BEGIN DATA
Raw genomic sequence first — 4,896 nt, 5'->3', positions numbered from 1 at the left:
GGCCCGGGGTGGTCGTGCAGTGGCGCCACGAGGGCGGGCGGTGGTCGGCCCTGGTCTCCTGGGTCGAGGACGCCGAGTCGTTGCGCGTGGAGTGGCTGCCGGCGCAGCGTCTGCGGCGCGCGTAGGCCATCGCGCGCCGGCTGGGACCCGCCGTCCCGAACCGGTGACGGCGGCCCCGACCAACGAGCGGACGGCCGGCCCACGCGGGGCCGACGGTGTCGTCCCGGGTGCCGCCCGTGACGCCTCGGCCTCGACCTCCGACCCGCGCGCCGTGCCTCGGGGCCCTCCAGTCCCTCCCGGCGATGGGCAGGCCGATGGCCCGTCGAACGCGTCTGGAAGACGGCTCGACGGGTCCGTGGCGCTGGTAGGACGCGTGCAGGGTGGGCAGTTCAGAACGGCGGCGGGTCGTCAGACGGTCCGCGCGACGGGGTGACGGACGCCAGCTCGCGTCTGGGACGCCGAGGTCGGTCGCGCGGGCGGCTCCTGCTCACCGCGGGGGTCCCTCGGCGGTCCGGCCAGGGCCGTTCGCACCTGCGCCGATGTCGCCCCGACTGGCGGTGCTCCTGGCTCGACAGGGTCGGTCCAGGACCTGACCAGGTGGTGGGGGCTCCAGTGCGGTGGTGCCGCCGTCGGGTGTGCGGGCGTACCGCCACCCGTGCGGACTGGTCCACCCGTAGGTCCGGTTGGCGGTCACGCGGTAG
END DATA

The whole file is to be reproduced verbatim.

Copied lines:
Raw genomic sequence first — 4,896 nt, 5'->3', positions numbered from 1 at the left:
GGCCCGGGGTGGTCGTGCAGTGGCGCCACGAGGGCGGGCGGTGGTCGGCCCTGGTCTCCTGGGTCGAGGACGCCGAGTCGTTGCGCGTGGAGTGGCTGCCGGCGCAGCGTCTGCGGCGCGCGTAGGCCATCGCGCGCCGGCTGGGACCCGCCGTCCCGAACCGGTGACGGCGGCCCCGACCAACGAGCGGACGGCCGGCCCACGCGGGGCCGACGGTGTCGTCCCGGGTGCCGCCCGTGACGCCTCGGCCTCGACCTCCGACCCGCGCGCCGTGCCTCGGGGCCCTCCAGTCCCTCCCGGCGATGGGCAGGCCGATGGCCCGTCGAACGCGTCTGGAAGACGGCTCGACGGGTCCGTGGCGCTGGTAGGACGCGTGCAGGGTGGGCAGTTCAGAACGGCGGCGGGTCGTCAGACGGTCCGCGCGACGGGGTGACGGACGCCAGCTCGCGTCTGGGACGCCGAGGTCGGTCGCGCGGGCGGCTCCTGCTCACCGCGGGGGTCCCTCGGCGGTCCGGCCAGGGCCGTTCGCACCTGCGCCGATGTCGCCCCGACTGGCGGTGCTCCTGGCTCGACAGGGTCGGTCCAGGACCTGACCAGGTGGTGGGGGCTCCAGTGCGGTGGTGCCGCCGTCGGGTGTGCGGGCGTACCGCCACCCGTGCGGACTGGTCCACCCGTAGGTCCGGTTGGCGGTCACGCGGTAG